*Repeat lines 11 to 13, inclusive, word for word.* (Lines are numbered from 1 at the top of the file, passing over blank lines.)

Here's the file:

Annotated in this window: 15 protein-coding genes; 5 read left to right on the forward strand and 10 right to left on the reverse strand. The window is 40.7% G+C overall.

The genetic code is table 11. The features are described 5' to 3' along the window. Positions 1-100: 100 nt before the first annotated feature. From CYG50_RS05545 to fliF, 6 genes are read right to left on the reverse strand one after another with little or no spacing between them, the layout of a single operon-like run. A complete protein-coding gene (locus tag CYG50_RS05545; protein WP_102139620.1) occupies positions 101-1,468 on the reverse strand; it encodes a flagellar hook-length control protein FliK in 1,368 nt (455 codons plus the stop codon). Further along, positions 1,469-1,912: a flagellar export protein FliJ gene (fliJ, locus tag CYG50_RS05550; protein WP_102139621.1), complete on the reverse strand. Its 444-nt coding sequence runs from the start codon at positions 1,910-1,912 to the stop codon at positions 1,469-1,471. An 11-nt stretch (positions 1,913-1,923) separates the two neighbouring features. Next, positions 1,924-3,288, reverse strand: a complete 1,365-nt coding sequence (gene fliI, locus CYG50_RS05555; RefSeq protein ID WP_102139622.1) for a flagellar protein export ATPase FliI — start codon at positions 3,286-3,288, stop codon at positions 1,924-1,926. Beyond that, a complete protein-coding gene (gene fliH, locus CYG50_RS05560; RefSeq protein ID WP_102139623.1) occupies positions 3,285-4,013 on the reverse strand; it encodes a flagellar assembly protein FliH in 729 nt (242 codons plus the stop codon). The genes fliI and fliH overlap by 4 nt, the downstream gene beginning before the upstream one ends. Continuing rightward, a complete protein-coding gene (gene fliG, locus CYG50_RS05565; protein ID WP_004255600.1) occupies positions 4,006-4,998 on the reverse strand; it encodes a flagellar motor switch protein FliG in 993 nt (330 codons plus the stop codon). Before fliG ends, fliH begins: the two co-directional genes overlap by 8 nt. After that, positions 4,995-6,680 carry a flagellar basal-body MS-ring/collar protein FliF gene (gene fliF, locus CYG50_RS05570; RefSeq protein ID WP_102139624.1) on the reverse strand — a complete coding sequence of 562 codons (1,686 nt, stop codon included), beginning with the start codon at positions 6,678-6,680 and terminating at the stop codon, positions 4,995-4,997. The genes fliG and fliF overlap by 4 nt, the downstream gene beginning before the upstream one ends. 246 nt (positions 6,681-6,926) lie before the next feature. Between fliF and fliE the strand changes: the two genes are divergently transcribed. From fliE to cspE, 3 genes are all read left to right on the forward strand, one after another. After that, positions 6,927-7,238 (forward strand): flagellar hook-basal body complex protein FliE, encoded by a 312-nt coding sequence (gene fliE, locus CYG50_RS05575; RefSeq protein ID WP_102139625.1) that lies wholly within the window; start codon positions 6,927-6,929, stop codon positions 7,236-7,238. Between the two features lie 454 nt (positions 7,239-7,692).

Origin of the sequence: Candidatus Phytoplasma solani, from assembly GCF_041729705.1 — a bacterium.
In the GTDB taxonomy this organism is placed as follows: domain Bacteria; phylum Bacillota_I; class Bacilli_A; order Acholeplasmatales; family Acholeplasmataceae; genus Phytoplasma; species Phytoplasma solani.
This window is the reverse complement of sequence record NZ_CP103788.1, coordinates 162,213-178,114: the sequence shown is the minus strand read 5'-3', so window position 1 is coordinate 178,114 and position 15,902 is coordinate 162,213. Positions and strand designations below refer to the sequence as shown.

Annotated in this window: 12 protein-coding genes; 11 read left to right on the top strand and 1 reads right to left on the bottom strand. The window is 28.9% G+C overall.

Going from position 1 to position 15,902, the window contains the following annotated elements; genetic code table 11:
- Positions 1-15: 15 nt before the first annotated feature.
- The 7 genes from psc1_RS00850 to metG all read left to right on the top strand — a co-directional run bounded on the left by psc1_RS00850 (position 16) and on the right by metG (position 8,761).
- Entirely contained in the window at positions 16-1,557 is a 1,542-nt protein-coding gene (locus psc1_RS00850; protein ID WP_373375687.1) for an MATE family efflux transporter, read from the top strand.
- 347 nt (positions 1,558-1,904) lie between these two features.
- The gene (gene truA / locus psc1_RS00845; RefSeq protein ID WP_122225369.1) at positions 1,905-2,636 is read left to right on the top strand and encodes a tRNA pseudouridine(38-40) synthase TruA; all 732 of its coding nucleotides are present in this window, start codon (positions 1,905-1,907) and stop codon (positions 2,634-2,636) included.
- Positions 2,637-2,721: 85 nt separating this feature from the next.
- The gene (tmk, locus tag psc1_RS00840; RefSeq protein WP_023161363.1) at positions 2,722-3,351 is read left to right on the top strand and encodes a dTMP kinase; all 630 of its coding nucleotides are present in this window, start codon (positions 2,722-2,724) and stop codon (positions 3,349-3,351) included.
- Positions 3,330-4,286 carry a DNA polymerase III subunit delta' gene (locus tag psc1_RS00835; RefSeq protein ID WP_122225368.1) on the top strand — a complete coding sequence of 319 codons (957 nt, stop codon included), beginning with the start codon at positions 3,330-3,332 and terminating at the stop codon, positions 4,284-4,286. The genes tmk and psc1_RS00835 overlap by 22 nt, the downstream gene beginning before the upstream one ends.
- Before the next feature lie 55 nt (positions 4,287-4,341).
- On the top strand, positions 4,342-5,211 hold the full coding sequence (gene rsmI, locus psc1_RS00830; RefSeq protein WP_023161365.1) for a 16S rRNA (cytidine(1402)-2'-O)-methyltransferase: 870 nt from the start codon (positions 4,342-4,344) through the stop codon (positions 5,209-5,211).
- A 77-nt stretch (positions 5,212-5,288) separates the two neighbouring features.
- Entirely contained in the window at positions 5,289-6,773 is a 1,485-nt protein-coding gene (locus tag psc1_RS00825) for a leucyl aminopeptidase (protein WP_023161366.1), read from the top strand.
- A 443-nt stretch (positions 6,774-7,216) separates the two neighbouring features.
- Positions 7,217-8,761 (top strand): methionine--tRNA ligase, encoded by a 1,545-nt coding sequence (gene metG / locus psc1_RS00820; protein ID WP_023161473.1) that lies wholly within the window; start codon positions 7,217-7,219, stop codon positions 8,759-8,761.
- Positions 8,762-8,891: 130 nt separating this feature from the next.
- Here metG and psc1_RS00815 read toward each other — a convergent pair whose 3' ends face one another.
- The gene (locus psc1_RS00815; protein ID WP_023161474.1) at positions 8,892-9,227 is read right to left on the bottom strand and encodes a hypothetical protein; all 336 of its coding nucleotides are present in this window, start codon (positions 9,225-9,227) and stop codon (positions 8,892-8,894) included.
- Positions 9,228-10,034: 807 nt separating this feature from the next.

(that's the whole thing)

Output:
- 347 nt (positions 1,558-1,904) lie between these two features.
- The gene (gene truA / locus psc1_RS00845; RefSeq protein ID WP_122225369.1) at positions 1,905-2,636 is read left to right on the top strand and encodes a tRNA pseudouridine(38-40) synthase TruA; all 732 of its coding nucleotides are present in this window, start codon (positions 1,905-1,907) and stop codon (positions 2,634-2,636) included.
- Positions 2,637-2,721: 85 nt separating this feature from the next.